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With a federal judicary already in crisis, a Mitt Romney presidency could spell the end of the federal judiciary as we know it.

Written by Jessica Pieklo for RH Reality Check. This diary is cross-posted; commenters wishing to engage directly with the author should do so at the original post.

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As it stands the state of the federal judiciary is one of crisis. More than 160 million Americans live in a community with a federal court vacancy. Additional funding cuts threaten to shut down courts or suspend trials in some areas which means individual seeking justice for claims must wait longer, if they have access to the courts at all. Judicial vacancies not only stress the functioning of the federal judiciary, they threaten the ideological stability as well. A significant reason the federal judiciary is chronically understaffed is because Congressional Republicans refuse to act on nominees out of partisan and ideological spite. The result is a federal bench significantly lacking in any diversityrendering judgments over an increasingly diverse population. Sounds bad, doesn't it? It is, and if Mitt Romney wins the presidency, it will only get worse.

Early in his tenure as governor of Massachusetts, Romney developed a reputation as a man with an eye toward good governance and transparency. His early judicial appointments reflected a wide array of ideologies and experiences and Romney even undertook more substantive structural reforms to combat the practice and perception of political cronyism in judicial nominations.

But it quickly became clear that in order to advance his political career Romney would have to embrace a harder-line conservatism in both ideology and approach to the courts. Chronicles of Romney's political evolution from moderate to hard-right plutocrat are not difficult to come by, but it is his approach to the courts, their independence and their function that deserves much closer scrutiny. And that scrutiny shouldn't be limited to simply the kind of judges a President Romney would appoint to the federal bench, but how his administration would help or hinder the function of the courts in its entirety.

If Romney's early judicial selections as governor of Massachusetts illustrate a belief in the necessity of an independent and ideologically diverse judicial system, his later selections show an embrace of rigid conservatism and the benefits of political payback. In Massachusetts Romney went from nominating openly gay judges to beneficiaries of Bain capital and from embracing oversight of the judicial nomination process to openly working against it.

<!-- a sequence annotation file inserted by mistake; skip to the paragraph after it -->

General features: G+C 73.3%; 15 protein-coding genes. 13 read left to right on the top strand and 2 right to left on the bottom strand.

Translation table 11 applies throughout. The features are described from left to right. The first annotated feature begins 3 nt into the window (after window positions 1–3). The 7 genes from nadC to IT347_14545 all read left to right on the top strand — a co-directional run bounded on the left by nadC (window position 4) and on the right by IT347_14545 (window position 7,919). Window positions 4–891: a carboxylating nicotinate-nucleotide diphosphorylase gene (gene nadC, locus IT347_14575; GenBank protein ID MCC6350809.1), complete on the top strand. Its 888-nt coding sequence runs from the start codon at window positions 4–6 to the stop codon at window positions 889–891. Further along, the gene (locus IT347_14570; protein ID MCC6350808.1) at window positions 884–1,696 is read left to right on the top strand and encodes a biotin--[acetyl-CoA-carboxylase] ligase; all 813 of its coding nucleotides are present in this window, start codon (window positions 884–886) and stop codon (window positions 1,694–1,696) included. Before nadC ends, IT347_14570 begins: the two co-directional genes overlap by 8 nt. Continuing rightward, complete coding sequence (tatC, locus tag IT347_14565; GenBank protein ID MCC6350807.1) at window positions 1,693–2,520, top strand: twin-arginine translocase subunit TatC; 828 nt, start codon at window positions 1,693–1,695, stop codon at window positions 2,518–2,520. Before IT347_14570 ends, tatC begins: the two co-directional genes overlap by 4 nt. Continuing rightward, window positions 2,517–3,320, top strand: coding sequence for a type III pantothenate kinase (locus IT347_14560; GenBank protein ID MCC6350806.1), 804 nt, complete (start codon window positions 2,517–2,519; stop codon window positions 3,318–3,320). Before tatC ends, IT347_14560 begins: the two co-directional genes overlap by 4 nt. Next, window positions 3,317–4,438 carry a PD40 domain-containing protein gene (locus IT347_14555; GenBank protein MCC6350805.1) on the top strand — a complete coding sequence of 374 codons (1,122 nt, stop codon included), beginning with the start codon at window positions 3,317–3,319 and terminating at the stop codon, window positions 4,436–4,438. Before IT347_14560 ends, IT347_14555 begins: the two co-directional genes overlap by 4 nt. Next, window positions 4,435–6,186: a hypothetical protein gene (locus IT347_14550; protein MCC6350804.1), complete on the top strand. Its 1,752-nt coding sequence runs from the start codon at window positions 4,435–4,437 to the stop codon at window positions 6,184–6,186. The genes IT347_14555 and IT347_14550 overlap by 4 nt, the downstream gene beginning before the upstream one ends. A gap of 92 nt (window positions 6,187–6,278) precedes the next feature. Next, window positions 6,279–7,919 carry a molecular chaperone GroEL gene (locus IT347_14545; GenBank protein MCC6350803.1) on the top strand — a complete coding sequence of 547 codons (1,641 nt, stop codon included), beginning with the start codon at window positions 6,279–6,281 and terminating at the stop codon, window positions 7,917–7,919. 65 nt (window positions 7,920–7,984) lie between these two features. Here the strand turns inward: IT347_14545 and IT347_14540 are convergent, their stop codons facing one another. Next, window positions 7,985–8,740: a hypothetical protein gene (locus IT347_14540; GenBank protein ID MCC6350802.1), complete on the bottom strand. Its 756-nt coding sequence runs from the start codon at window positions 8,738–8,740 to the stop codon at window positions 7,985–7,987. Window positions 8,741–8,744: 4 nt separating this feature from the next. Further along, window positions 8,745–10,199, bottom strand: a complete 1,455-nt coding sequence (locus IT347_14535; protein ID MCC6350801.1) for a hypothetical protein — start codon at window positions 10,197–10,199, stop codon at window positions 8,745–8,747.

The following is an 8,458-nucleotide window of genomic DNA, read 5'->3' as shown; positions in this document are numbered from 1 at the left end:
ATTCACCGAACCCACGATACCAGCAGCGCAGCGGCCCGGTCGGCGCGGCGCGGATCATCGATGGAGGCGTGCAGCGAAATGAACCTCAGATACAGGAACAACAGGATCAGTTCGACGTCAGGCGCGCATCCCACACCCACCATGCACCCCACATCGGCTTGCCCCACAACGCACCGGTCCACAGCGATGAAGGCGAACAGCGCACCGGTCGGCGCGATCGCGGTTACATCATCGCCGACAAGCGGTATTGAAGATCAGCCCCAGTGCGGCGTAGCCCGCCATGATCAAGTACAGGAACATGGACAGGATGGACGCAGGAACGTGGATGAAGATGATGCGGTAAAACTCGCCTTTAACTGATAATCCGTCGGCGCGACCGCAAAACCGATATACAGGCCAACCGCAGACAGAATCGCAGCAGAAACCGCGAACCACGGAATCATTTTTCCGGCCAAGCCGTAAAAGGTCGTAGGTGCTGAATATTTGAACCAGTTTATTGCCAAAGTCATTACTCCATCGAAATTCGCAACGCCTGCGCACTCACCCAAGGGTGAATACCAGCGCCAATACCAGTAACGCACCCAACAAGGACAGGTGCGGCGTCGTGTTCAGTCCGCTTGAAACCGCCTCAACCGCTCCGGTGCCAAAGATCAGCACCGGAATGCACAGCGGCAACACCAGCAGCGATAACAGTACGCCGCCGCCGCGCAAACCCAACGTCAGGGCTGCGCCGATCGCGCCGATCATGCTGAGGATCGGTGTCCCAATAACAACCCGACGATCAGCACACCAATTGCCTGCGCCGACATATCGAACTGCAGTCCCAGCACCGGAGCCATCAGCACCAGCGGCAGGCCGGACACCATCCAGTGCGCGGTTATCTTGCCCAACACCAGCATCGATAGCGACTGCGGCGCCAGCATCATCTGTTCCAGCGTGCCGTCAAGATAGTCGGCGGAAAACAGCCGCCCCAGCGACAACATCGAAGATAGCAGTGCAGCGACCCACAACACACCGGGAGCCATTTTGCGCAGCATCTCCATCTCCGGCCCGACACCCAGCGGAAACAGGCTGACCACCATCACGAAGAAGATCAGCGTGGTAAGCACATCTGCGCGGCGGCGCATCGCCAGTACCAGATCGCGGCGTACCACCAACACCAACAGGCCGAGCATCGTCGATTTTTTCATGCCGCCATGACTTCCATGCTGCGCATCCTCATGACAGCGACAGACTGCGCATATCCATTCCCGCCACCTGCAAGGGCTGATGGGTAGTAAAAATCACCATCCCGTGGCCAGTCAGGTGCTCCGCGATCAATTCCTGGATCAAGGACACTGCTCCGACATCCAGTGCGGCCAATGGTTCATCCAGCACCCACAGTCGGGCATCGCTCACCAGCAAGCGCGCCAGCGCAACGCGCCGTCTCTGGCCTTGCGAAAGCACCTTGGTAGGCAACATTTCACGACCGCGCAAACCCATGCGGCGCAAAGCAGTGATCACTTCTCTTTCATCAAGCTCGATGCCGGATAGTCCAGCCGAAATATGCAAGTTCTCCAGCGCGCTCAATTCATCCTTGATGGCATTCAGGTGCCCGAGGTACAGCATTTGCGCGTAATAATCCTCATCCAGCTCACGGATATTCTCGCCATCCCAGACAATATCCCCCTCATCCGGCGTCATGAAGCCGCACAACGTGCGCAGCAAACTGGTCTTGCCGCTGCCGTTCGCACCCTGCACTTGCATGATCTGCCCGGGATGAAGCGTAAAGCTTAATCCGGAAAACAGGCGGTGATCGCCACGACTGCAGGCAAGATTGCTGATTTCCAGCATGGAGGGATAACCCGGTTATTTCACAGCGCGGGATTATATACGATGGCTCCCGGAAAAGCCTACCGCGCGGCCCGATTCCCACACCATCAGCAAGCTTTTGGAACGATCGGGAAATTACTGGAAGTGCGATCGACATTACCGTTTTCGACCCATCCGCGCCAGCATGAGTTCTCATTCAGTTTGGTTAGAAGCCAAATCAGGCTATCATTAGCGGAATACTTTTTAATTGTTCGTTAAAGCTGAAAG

Fast forward to Romney's current presidential run. Under any other political climate than the current one, having failed Supreme Court nominee Robert Bork as a judicial advisor would be considered a political liability at best and the end of any serious presidential wish at worst. After all, Bork's political and legal career first drew attention back in 1973 when as solicitor general and under direct order from then-President Nixon, he fired Archibald Cox as special prosecutor in the Watergate cover-up. Bork's views on civil rights, including the idea that because women make up a majority of the population gender discrimination is an impossibility, and his belief that integrating public accommodations under the 1964 Civil Rights Act was an "unsurpassed ugliness," would eventually go on to shape a belief that the judiciary must bend its will to that of the people unless expressly prohibited by the Constitution.

If that sounds a bit obtuse let's ground it in the current debate on women's reproductive rights. At least one sitting U.S. Senator is calling on conservatives to simply ignore the mandates of Roe v. Wade and establish fetal personhood via the 14th Amendment. That call to ignoring the rule of law because it is an affront to the will of the "people" is directly out of the Robert Bork playbook.

Combine Bork's ultraconservative orthodoxy when it comes to the federal courts, his shared religious conservatism with Romney and add Romney's deep ties to the private equity world and we could expect most judicial nominations would fit the mold of Samuel Alito – social conservatives with deep and loyal ties to the monied world.

Declaring that a President Romney would appoint staunch conservative judges and practitioners to the federal bench is admittedly not much of a declaration. Place those ultra-conservative justices in a system already structurally strained and stressed from a decade of political attacks and suddenly the federal courts start to look an awful lot like those businesses Romney the private equity baron would take over and kill off.

The obvious problem with that scenario is that we're talking about the federal courts and not a private company on the verge of bankruptcy and prime for a hostile take-over.

Romney may have started his political career in Massachusetts as an advocate of judicial reform, but he did not end it as one. And with the state of our federal judiciary already in crisis the last thing this country can afford is an administration that drives the law further right while dismantling the courts from within.

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Comment Preferences

  •  Citizens United shows us takeover has already (3+ / 0-)
    Recommended by:
    blueoldlady, dewtx, hotheadCA

    occurred.

    Republicans take care of big money, for big money takes care of them ~ Will Rogers